Cheerio and happy Friday.

Mama T

Cruel and Clumsy: a song for the January/February doldrums

Thursday, January 24, 2013

Lines uttered this morning that my littles will never appreciate the pop-cultural value of:

1. To Boy-o, upon telling me I was not his mother because I made him put on his boots to go to school:

"You are right.  I'm not your mother.  I'm a dementor, sent to suck all of the joy and sunshine out of your life."

2.  To Girlio, whilst sitting in the snow screaming at me to carry her while I juggle two sets of schoolbags, snow pants and one stuffed animal:

"I do not negotiate with terrorists."

I'm either a total disaster as a parent, or simply spectacular.

Sometimes, it's hard to tell the difference.

* parenting tidbits brought to you with the aid of Harry Potter, Donald Rumsfeld, and a healthy sprinkling of sarcasm.

Wednesday, January 23, 2013

An awesome and less-rantish post from Suzanne Barston of Fearless Formula Feeder

a brief rant (on maternal breasts)

I have no use for parenting dogma.  At best, I find it rather irritating. It assumes a sort of moral superiority that begs to be taken apart at the seams. We're all just slogging through the trenches, doing the best we can with what we've got. This shit, as I've been known to point out, is difficult. At worst, I find it harmful. And here's an example of how and why I find it thus...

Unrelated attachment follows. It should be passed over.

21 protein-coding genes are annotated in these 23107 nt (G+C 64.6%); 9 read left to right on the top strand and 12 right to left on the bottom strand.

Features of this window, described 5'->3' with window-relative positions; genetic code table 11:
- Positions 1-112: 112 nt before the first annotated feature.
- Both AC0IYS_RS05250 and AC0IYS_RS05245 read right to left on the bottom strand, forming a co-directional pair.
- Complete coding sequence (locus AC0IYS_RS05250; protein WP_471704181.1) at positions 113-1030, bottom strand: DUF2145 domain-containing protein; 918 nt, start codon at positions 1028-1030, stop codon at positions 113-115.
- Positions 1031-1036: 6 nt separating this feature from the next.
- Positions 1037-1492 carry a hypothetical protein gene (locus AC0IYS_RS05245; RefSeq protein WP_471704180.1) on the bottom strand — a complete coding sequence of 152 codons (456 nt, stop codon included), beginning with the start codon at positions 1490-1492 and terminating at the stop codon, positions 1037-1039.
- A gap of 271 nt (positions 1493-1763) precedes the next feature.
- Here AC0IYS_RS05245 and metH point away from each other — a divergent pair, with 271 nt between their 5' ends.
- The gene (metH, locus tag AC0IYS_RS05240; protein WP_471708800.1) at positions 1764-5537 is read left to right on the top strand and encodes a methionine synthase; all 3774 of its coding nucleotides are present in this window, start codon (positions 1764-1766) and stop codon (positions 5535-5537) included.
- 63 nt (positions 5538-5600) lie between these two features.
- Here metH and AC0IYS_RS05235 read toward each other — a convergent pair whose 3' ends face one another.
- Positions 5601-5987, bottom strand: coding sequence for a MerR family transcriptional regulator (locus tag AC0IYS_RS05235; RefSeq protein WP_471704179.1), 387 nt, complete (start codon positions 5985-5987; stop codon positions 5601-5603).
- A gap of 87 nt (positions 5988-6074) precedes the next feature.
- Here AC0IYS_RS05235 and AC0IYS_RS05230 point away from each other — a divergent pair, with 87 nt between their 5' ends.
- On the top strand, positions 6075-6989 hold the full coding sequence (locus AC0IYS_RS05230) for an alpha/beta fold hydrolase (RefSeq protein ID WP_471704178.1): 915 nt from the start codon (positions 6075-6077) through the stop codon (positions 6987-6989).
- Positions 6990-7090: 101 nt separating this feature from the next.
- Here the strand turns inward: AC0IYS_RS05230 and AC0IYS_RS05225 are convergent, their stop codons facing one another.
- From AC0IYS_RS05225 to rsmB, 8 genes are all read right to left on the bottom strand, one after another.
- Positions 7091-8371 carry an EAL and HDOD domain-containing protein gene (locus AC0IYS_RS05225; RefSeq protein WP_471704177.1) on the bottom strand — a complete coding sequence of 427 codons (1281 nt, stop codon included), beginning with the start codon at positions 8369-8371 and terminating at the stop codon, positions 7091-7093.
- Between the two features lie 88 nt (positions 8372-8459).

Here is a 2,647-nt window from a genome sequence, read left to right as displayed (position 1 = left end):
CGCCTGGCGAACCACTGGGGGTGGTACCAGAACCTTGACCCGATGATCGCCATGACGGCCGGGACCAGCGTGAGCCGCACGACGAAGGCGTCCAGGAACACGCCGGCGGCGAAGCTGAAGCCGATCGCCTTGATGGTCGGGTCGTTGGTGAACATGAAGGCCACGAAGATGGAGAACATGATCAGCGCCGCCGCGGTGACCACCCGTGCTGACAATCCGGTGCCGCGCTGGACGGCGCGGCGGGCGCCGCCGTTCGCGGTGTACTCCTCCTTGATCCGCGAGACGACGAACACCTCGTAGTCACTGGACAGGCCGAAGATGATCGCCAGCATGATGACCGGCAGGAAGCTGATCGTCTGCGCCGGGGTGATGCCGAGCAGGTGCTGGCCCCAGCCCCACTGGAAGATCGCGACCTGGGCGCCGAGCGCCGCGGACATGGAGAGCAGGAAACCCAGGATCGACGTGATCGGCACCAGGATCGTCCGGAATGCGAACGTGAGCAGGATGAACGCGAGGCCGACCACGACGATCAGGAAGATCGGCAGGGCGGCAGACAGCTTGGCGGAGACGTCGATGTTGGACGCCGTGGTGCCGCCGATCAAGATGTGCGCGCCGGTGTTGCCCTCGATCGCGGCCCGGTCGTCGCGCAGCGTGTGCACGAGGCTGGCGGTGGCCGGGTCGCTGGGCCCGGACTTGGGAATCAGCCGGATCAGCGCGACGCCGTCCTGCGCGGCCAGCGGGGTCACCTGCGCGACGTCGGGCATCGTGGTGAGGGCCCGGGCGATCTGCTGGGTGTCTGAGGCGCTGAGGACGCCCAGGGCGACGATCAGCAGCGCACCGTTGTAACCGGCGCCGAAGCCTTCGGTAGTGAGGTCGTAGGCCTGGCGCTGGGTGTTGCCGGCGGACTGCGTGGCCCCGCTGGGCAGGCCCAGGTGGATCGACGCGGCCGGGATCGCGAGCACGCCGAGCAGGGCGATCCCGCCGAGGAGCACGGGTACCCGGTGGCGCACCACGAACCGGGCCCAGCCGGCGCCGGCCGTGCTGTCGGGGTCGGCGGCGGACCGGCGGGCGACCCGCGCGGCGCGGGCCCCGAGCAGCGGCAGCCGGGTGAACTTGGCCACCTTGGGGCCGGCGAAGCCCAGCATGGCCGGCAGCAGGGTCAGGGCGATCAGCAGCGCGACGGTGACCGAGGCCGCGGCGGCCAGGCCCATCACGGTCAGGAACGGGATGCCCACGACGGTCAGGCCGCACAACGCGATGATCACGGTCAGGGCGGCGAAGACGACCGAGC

Doing a search on Dr. Google for some unrelated issues, I've recently stumbled across some particularly yucky statements about breastfeeding.  Uttered by self-professed feminists.  Statements that included gems such as "Everyone should breastfeed," "There is no excuse to use formula," and my personal favourite, "formula should be taxed" (I could write a whole separate rant about the class-based violence of this particular statement, but it shall have to wait for another blog). 

And for the record, I breastfed both my babies for a total of three years. I breastfed through excruciating pain, bleeding nipples and three, count 'em three violent bouts of mastitis.  Never once did my care-providers suggest that bottle-feeding might be an alternative.  Though I likely would not have taken up this option, it would've been kind if they had).  I'm not saying I don't believe in the value of breastfeeding.  I do.  I believe.  I'm a believer. I believe the world should be a breast-feeding friendlier place and I have whipped my boobs out in every imaginable corner of this city and along several highways to boot (and heck, if asked especially nicely, I still might!)